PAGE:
Autobiography Of Mark Twain

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0120101108

Read by Kerry Shale.

After dozens of false starts Mark Twain embarked on his "Final (and Right) Plan" for telling the story of his life.

His innovative notion to "Talk only about the thing which interests you for the moment" meant that his thoughts could range freely.

The strict instruction that these texts remain unpublished for 100 years meant that when they came out, he would be "dead, and unaware, and indifferent" and therefore free to speak his "whole frank mind".

In celebration of the centenary of his death, the University of California Press have released his uncensored autobiography for the first time, exactly as he left it.

The author's authentic and unsuppressed voice speaks clearly from the grave as he intended, brimming with humour, ideas and opinions.

Abridged by Jane Marshall Productions

A Jane Marshall Production for BBC Radio 4.

Kerry Shale reads from Mark Twain's autobiography.

0220101109

Read by Kerry Shale.

Mark Twain remembers the annual boyhood visits to his Uncle's farm in Florida.

He admits transporting the farm to several other locations in his later work, and his memories of his time there and the characters he met are every bit as vibrant in his newly published autobiography as the writing in the classic stories he based on them.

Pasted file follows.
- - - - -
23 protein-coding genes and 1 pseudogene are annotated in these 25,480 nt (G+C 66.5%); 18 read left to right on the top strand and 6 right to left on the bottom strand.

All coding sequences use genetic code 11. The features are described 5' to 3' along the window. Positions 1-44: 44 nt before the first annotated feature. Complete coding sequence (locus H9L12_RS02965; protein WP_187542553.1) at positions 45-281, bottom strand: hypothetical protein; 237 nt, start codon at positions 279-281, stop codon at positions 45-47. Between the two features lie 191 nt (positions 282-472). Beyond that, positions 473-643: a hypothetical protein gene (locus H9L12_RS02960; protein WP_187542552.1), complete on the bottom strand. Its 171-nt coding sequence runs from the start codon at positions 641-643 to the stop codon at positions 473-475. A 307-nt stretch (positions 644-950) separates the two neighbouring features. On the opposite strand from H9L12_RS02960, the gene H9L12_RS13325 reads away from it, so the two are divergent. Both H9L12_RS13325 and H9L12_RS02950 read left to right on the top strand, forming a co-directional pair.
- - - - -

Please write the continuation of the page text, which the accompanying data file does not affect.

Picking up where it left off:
Abridged by Jane Marshall Productions

A Jane Marshall Production for BBC Radio 4.

0320101110

Read by Kerry Shale.

In Nevada in 1864 there was a sudden fashion for duelling.

At the time Samuel L.

Clemens, better known now as Mark Twain, was City Editor on the Virginia City Enterprise.

He was just 29 years-old and though ambitious, he claims he had no desire to fight a duel, even for the honour of his paper.

But somehow, in spite of his intentions, he managed to provoke the proprietor of the rival Virginia Union.

Abridged by Jane Marshall Productions

A Jane Marshall Production for BBC Radio 4.

Mark Twain recounts the fashion for duelling in 1870s Nevada.

0420101111

Read by Kerry Shale.The Morris Incident was a cause celebre which blasted apparently far bigger stories off the front pages of the American Press.

For Mark Twain, the fascination of the incident lies in what it tells you about the character of President Roosevelt.

Abridged by Jane Marshall Productions

Producer: Jane Marshall

A Jane Marshall Production for BBC Radio 4.

Mark Twain reflects on a cause celebre and what it reveals about President Roosevelt.

Read by Kerry Shale.

The Morris Incident was a cause celebre which blasted apparently far bigger stories off the front pages of the American Press.

For Mark Twain, the fascination of the incident lies in what it tells you about the character of the President, Franklin D Roosevelt.

Mark Twain explains the significance of The Morris Incident.

05 LAST20101112

Read by Kerry Shale.

Mark Twain maintained that the proper material for an autobiography was to talk about the things that interest you for the moment, as your views on this or that would give an insight into your character.

He also decreed that his autobiography should not be published until he'd been dead for 100 years so that he could feel free to speak his "whole frank mind." And his outspoken views on the Moro incident, and the conduct of the American forces in the Philippines, certainly show a very different side to the man who is famous for his childhood classics.

Abridged by Jane Marshall Productions

Producer: Jane Marshall

A Jane Marshall Production for BBC Radio 4.

Mark Twain gives his views on the behaviour of American forces in the Philippines.